There are some wounds and pains in life that you do not
reveal and which gnaw in solitude at the soul and diminish it.
Sadegh Hedayat, The Blind Owl
In some ways, my firing has had more of an abiding deleterious effect on her than on me. She actually blames herself for not having taken better care of me. As if any other woman could have done more, before, during and after. In any event, I would not let her, so she should not feel bad. But still she does.
In the spring of 2015 I drove Lucette to her job on Parliament Hill for the last time; her chronic lung condition now made it impossible for her to work as a Parliamentary interpreter.
Her doctor told her there was only so much time left for her to do what she always wanted to do.
What she always wanted to do was what she was leaving behind, and to help me with whatever I felt needed to be done.
2015 was a humid summer, and humidly (and cold drafts) make it difficult for her to breath so we spent much of the summer in the only room in our house that is properly air-conditioned, the bedroom, and fixed a problem I had put off for some time, the typographical oversights of Pain, Pleasure and Prejudice - The Final Draft.
Taking care not to lose her breath, she worked tirelessly with me going over every word and syllable so that what we would publish as Pain, Pleasure and Prejudice - Legacy Edition lived up to your expectations.
The Legacy Edition also allowed me to finally acknowledge my spouse's immense contribution.
When my wife passes away, assuming she goes first, I will be okay if I sell our home. The problem is, I want to keep her around as long as I can and the only way I can do that is to transform our century old house which, if forced to leave, will kill her more quickly than anything else.
If am going to enjoy her company for a few more years she needs a home environment where both temperature and humidly are fairly constant and dust is kept at minimum.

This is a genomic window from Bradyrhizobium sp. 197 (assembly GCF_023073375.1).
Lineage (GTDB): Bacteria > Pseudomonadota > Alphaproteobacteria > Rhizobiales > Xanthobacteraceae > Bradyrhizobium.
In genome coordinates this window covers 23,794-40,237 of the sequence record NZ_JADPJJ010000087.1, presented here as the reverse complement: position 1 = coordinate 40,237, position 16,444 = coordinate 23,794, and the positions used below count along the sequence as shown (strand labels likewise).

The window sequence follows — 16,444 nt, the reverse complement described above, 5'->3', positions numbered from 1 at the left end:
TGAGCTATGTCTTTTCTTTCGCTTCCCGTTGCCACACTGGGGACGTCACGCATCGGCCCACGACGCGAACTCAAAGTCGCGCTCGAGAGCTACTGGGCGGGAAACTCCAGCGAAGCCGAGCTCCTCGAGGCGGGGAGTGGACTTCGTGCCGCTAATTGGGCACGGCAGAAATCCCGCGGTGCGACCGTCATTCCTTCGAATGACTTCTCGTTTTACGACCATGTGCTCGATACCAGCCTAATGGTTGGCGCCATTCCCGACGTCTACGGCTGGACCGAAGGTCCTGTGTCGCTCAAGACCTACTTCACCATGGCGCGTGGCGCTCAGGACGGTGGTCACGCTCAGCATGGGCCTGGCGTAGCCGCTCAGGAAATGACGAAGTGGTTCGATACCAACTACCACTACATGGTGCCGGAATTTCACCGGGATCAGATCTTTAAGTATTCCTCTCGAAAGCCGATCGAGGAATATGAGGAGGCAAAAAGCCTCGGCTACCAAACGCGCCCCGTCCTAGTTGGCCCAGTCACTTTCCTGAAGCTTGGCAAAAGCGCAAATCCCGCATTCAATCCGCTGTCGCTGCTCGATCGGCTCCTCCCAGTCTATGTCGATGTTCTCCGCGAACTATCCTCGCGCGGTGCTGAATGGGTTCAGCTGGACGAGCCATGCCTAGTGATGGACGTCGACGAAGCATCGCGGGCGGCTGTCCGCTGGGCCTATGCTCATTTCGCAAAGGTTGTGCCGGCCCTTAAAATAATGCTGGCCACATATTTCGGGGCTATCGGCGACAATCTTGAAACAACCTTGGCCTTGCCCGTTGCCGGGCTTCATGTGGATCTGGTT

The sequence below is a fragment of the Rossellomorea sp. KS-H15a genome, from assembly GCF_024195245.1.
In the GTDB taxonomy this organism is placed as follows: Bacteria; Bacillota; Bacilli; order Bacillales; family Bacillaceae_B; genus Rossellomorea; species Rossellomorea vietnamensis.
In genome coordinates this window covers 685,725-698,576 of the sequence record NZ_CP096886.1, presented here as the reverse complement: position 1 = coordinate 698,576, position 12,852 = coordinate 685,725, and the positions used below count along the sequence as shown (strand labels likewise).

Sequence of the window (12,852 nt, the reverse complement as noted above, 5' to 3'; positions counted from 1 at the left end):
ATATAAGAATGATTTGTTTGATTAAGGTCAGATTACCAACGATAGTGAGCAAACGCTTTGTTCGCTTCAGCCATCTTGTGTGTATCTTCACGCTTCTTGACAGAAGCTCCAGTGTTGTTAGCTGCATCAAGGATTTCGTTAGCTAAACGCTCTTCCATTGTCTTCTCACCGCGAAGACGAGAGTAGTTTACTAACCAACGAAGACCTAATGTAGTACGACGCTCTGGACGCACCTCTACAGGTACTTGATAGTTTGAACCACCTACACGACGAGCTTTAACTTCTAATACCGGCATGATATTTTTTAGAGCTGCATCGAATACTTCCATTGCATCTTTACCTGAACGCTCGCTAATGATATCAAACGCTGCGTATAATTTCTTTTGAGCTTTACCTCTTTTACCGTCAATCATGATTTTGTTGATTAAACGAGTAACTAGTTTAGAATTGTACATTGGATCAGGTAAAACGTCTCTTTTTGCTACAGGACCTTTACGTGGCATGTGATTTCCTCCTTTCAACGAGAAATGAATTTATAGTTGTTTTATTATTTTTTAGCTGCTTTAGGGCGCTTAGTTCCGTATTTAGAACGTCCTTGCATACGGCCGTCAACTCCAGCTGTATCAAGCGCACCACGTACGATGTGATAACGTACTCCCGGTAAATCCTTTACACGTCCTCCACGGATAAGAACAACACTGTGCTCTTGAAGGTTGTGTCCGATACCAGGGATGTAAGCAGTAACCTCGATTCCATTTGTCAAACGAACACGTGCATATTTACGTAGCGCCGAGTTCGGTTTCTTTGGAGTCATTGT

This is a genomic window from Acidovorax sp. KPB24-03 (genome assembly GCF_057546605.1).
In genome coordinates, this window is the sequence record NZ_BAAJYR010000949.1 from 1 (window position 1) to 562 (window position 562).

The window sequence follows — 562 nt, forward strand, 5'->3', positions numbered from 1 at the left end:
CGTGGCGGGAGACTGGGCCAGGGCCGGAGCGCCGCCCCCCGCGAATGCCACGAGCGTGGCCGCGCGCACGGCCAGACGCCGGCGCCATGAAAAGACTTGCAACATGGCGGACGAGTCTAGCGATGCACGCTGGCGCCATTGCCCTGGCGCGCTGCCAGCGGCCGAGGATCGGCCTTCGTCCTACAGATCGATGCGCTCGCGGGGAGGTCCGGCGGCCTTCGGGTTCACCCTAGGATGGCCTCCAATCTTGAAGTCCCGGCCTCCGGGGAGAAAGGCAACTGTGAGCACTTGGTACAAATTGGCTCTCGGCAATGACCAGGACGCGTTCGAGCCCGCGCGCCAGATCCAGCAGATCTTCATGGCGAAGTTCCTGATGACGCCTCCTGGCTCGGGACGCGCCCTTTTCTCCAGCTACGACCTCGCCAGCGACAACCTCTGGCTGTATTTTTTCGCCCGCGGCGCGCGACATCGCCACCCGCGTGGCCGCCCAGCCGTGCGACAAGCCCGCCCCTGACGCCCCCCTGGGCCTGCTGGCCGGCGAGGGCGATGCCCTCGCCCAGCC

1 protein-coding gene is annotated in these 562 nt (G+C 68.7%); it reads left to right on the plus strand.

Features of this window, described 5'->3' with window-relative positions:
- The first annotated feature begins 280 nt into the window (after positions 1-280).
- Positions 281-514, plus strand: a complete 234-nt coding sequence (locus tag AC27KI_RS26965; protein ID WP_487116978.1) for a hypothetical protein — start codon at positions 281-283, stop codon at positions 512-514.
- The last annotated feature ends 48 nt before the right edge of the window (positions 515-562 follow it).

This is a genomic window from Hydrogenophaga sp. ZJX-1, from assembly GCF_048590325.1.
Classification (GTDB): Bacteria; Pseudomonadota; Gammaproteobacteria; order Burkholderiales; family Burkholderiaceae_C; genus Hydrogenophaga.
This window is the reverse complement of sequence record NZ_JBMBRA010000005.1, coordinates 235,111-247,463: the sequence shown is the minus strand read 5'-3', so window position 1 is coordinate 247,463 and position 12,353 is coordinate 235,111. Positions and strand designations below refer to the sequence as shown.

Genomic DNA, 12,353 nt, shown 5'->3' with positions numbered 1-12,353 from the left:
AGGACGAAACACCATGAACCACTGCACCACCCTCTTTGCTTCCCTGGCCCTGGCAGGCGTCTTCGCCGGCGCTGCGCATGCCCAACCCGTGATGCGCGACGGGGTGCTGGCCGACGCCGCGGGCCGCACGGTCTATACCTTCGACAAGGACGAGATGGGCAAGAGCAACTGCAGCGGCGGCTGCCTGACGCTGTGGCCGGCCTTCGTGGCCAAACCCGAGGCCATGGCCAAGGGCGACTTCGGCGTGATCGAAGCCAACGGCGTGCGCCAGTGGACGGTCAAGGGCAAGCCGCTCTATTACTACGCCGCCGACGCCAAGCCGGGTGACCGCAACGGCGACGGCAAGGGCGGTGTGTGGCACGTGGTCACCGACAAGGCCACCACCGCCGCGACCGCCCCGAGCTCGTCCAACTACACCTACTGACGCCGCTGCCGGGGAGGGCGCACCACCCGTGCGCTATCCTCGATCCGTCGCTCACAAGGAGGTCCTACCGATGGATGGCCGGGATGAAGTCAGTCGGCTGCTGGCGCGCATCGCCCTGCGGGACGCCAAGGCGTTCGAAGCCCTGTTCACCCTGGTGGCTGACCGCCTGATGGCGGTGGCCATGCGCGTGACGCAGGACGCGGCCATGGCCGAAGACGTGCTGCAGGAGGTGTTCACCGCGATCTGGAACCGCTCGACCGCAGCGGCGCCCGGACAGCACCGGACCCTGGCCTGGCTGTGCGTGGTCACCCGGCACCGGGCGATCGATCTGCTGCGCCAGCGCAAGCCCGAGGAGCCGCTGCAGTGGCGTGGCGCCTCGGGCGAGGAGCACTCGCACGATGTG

It's a relatively small amount, the twelve pensionable years which were deducted from my pensionable time when I was fired on bogus insubordinate charges and $100,000. At the time that I discovered that the diplomats were stealing millions, the government had a program whereby public servants who identified savings, when it was not part of their job description, were entitled to ten percent of the first year’s savings to a maximum of one hundred thousand dollars.
I did not apply because I was working at a job I loved, and being well-paid for it, and that was compensation enough, and then the roof fell in.
Lucette was still looking for some kind of recognition of the wrong that was done to me, to us, when she insisted I make one last attempt at justice, which might also bring some closure and perhaps extend the time we have left together.
She had high hopes for Catherine McKenna and to some extent Stéphane Dion, who, perhaps would not be afraid of confronting the diplomats about my firing. At this writing, two seasons have come and gone and not even an acknowledgement from either Honourable Ministers
She made it through this, thank goodness warmer-than-usual Ottawa winter relatively unscathed. Hoping for a relatively humidly-free summer.
Bernard Payeur, June 30, 2016
Toasting our 25th wedding anniversary.
Lucette's last negotiations (video) as Vice-President of the Canadian Union of Professional and Technical Employees (Syndicat canadien des employés professionnels et techniques).
Lucette's 50th (video)
Update McKenna July 20, 2016
The Honourable Catherine McKenna
Minister of Environment and Climate Change
House of Commons Ottawa,
July 20, 2016
Dear Ms. McKenna,
I must admit to being somewhat disappointed in the per functionary indifferent somewhat callous response to my letter of December 15, 2015 which, for some reason, took seven months to prepare.
How else would you describe a facetious reply from an elected official who is in a position to do something positive for a constituent "who still believes and remains hopeful, but could not get to the polling station that day because of a debilitating chronic condition" who dismisses her plea with a trite "best regards".
We are not in Parliament and this is not Question Period. Words and actions have consequences.
If you had nothing to do with this insulting letter and you are the honourable person that your title implies, I expect a timely (in my wife's lifetime) answer to why you will not do the honourable thing.
cc: Prime Minister's Office